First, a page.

The result? A better and safe bike lane a few blocks away and a busy, often used and visible bike lane on Bedford. You would suspect that in a city like New York, the city of immigrants, different people choose to live together. If it's not possible here, then how can we have hope for all those other places of intolerance in this world?

Tuesday, April 12, 2011



There is a world of socks. Socks with a story and a character. They live in a world in which one sock is incomparable to the other. Because no sock is the same.
This world of socks is similar to our world. There is music, there is television, and of course, they are on Facebook and Myspace. And this sock world has a god. Whose name is Marty Allen. And who creates characters of ordinary socks. After which he films them, and composes music for them. And he sells their pictures, in frames that he bought in China. That have a description of the sock puppets personality. Portraits that will tell you a lot about the sock in the front.

Talking to Marty, at his stall on Union Square, is a challenge. He's a fast talker. Really fast. And he uses the words sock puppets several times per sentence. Anyway, these socks are his live. And they make his living.

It might have been the charm and energy of their creator or their great appearance, either way, I walked away with one of the portraits. Carefully wrapped in bubble wrap, because Marty wouldn't let me take them without it. He wanted to take care of them before they left his house.

My sock-portrait-adoption-friend chose Lillith Lollybottom, who gazed at him in a sensual and slightly drunk way. I had to chose between Plim and Zimmy Zambini. Plim looked cool, like a rock star, with hair that was blown to one side in a very nonchalant way. Zimmy on the other hand looked like she just saw a ghost, or maybe just herself in a mirror. Her hair stood straight up, her mouth was still open after a loud and scary scream. It felt like I had to save her.

Marty assured me: Zimmy is Plim and Ploms smart sister. Together, they are The Fabulous Flying Zambinis: a very famous acrobat family, whose parents were crushed by an elephant when the children were still small. The other circus artist took care of them and now they take care of each other. Zimmy is the virtuous sibling but as a tender soul.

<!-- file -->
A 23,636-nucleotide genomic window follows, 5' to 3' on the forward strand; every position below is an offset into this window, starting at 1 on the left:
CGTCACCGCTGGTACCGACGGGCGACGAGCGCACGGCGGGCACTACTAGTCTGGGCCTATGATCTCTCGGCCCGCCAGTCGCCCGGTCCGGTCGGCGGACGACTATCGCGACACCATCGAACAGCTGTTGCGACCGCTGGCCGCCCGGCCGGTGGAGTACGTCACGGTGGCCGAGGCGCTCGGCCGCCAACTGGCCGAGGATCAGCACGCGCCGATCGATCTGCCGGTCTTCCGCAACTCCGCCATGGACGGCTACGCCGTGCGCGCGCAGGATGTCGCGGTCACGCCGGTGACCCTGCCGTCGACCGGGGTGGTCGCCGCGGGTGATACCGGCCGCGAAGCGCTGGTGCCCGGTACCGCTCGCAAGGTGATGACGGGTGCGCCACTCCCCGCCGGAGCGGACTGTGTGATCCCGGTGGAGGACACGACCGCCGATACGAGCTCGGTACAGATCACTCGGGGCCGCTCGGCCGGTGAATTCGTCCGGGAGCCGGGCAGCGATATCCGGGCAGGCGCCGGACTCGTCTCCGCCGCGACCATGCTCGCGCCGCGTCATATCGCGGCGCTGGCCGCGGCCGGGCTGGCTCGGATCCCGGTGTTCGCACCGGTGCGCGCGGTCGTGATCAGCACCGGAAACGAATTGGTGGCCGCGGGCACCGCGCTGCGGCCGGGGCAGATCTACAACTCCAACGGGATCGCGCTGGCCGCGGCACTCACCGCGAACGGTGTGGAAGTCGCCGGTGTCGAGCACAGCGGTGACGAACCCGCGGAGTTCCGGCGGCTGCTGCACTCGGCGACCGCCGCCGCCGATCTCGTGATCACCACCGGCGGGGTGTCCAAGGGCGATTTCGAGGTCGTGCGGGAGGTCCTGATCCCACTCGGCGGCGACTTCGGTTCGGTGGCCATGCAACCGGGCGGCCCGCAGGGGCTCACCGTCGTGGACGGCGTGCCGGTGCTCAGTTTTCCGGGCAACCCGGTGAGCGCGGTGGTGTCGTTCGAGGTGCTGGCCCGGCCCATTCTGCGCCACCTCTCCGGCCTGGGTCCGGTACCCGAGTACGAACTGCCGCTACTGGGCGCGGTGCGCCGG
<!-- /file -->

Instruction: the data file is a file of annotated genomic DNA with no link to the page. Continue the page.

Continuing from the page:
The choice then was easily made. Plim could take care of himself. I choose Zimmy.

Monday, April 4, 2011


Once a year, thousands of empty notebooks travel the world. Where people are waiting impatiently until their new blank treasure arrives, so they can start poring their hart and soul in it. You could compare it to a diary. But where diaries, once they are filled with all the tears, sorrow and joy of previous times, are stored on a shelve or in a box, these notebooks are returned to sender. Their temporary owners fill them with writings, drawings, unique little art works and all the others things they want to share, and then return them to the Art Library in Brooklyn.

The Sketchbook Project: 2011

The Sketchbook Project is a collection of worlds. Of words, drawings, fabric, paint, stickers. Of sweet little angles who present beautiful sayings and one eyed monsters that stare at you in a cold way from the dark pages that produce them. Some notebooks burst with information and need to be tied together with rope and rubber bands, others are missing pages, leaving holes that create new forms.
Above all, it's a collection of love. Besides their different content and the different lives of their creators, all of them have put their love, time and energy in creating a unique little book. They have thought about it and have taken the effort to wrap their little world and send it back to Brooklyn.

And because of all those people, thousands of little books are traveling America. Standing next to each other, brotherly, waiting for other, unknown, people to select them from the shelves and explore them. Little books that move or impress their audience. Make people laugh, or fall quiet for a moment. To tell the story of their creators to strangers.